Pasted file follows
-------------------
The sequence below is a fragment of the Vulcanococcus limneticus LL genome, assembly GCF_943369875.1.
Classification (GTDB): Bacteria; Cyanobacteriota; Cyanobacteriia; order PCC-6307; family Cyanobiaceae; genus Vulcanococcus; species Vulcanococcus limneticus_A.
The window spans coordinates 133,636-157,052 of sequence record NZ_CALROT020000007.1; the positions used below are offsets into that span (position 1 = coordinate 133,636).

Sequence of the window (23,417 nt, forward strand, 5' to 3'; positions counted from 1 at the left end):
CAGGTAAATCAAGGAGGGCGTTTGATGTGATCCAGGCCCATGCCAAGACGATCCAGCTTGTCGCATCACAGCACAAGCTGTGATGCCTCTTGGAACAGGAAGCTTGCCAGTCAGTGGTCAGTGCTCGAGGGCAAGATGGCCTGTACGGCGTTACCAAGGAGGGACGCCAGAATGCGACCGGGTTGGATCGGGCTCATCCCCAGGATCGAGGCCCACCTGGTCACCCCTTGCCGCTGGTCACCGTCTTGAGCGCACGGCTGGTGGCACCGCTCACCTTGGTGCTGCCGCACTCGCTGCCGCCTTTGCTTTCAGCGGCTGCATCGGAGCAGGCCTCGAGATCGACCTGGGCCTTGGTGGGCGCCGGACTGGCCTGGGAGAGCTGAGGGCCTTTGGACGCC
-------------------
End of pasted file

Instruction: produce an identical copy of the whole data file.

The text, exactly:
The sequence below is a fragment of the Vulcanococcus limneticus LL genome, assembly GCF_943369875.1.
Classification (GTDB): Bacteria; Cyanobacteriota; Cyanobacteriia; order PCC-6307; family Cyanobiaceae; genus Vulcanococcus; species Vulcanococcus limneticus_A.
The window spans coordinates 133,636-157,052 of sequence record NZ_CALROT020000007.1; the positions used below are offsets into that span (position 1 = coordinate 133,636).

Sequence of the window (23,417 nt, forward strand, 5' to 3'; positions counted from 1 at the left end):
CAGGTAAATCAAGGAGGGCGTTTGATGTGATCCAGGCCCATGCCAAGACGATCCAGCTTGTCGCATCACAGCACAAGCTGTGATGCCTCTTGGAACAGGAAGCTTGCCAGTCAGTGGTCAGTGCTCGAGGGCAAGATGGCCTGTACGGCGTTACCAAGGAGGGACGCCAGAATGCGACCGGGTTGGATCGGGCTCATCCCCAGGATCGAGGCCCACCTGGTCACCCCTTGCCGCTGGTCACCGTCTTGAGCGCACGGCTGGTGGCACCGCTCACCTTGGTGCTGCCGCACTCGCTGCCGCCTTTGCTTTCAGCGGCTGCATCGGAGCAGGCCTCGAGATCGACCTGGGCCTTGGTGGGCGCCGGACTGGCCTGGGAGAGCTGAGGGCCTTTGGACGCC